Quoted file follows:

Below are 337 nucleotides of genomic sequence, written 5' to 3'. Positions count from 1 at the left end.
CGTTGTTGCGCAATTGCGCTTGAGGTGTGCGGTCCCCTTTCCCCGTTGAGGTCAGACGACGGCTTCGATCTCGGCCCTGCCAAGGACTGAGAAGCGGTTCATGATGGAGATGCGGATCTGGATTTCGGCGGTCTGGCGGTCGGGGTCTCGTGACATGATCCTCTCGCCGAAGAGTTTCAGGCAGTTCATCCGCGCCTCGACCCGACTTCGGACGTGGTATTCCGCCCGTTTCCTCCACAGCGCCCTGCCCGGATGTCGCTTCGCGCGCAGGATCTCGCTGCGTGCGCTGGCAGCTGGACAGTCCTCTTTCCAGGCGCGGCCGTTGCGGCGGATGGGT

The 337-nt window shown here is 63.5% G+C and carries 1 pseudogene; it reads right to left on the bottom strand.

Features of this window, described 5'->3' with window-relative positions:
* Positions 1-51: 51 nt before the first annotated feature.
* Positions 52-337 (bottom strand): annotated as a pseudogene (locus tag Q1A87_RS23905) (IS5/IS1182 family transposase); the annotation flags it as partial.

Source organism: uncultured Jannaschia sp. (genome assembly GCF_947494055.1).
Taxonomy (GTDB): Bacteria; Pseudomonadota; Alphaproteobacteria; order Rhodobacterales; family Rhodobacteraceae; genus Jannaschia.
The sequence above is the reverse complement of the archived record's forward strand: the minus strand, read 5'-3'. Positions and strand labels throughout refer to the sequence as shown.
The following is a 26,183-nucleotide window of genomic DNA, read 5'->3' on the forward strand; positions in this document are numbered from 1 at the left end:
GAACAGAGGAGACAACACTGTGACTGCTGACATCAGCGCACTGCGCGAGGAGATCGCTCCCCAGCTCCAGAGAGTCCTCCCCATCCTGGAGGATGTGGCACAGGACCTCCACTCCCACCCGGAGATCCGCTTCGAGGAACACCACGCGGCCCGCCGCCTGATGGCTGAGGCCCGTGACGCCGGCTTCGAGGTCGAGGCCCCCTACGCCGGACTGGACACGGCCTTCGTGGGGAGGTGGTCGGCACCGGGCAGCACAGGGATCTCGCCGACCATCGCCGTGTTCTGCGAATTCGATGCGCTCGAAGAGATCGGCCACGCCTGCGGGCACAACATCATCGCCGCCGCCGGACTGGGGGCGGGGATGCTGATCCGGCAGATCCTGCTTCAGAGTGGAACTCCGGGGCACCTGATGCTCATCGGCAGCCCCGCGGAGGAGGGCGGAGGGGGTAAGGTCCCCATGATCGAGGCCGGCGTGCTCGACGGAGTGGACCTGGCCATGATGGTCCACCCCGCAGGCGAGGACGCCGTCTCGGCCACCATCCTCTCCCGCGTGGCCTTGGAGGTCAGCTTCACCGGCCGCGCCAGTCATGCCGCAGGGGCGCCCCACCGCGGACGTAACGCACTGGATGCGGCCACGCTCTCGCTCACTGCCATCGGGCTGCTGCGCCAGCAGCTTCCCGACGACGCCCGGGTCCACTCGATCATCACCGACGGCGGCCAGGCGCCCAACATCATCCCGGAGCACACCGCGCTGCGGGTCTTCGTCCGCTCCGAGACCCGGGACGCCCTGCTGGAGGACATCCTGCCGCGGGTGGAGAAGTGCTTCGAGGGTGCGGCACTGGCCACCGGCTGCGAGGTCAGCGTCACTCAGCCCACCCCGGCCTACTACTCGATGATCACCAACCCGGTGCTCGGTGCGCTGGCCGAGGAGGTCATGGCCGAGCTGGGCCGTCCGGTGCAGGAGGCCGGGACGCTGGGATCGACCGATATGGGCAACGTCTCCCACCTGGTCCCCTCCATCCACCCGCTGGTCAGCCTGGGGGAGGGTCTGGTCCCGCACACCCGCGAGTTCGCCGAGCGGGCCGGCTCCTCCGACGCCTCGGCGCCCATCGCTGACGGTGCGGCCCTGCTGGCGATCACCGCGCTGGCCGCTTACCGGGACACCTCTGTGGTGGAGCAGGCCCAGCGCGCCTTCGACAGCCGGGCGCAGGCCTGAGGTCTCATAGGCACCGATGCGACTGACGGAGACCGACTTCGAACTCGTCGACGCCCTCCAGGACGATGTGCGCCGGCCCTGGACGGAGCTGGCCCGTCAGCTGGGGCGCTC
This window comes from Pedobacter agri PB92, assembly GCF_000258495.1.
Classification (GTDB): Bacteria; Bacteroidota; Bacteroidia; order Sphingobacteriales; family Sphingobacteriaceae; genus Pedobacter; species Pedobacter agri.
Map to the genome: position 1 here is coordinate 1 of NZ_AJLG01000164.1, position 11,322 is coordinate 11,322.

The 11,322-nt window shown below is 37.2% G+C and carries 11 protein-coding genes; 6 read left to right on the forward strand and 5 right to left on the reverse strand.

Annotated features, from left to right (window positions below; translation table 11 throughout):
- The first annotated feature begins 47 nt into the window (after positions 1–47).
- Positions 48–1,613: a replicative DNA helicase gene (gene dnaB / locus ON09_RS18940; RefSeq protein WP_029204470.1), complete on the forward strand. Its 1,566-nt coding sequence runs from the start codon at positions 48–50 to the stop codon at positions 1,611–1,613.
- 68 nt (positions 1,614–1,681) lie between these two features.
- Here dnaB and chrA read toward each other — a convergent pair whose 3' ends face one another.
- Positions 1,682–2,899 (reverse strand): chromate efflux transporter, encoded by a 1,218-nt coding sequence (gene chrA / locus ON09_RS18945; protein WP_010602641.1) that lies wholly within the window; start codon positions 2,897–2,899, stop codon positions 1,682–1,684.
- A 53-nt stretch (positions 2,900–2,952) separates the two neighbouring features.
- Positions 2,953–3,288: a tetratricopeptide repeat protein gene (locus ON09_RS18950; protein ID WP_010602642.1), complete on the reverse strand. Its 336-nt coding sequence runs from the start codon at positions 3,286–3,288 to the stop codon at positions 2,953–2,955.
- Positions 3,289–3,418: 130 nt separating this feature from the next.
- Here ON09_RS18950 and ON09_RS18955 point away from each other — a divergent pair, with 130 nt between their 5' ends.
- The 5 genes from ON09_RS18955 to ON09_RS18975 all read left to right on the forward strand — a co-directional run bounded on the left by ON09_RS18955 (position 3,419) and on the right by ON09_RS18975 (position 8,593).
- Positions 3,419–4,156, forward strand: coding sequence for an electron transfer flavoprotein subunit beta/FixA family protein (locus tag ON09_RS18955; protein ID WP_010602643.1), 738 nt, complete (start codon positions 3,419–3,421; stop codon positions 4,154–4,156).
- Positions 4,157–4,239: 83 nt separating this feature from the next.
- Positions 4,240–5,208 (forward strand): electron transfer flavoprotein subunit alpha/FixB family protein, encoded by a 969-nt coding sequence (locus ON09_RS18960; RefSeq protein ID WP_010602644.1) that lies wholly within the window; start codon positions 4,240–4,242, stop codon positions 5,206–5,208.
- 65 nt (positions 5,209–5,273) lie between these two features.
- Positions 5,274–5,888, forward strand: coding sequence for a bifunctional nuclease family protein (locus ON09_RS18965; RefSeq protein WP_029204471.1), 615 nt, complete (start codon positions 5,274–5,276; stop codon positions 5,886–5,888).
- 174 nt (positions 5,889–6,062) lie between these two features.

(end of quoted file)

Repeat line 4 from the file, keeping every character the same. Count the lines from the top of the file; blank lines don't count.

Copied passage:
Features of this window, described 5'->3' with window-relative positions: